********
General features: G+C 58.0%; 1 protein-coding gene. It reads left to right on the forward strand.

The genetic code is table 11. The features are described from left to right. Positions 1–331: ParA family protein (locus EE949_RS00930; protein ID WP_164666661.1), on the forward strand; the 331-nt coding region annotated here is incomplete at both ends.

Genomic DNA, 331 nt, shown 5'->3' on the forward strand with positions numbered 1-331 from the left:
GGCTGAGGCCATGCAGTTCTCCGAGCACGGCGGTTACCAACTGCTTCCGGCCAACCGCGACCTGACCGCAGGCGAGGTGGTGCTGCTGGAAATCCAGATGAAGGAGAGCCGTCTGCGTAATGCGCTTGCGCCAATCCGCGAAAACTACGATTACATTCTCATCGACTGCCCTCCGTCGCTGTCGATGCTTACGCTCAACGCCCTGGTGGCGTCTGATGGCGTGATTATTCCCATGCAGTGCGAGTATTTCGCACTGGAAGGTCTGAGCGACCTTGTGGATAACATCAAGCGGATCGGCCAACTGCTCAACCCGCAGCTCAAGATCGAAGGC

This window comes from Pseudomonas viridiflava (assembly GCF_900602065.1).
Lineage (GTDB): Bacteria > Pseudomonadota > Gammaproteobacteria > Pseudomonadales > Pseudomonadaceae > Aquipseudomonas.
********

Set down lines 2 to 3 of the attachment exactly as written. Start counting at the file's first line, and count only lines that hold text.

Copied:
The genetic code is table 11. The features are described from left to right. Positions 1–331: ParA family protein (locus EE949_RS00930; protein ID WP_164666661.1), on the forward strand; the 331-nt coding region annotated here is incomplete at both ends.

Genomic DNA, 331 nt, shown 5'->3' on the forward strand with positions numbered 1-331 from the left: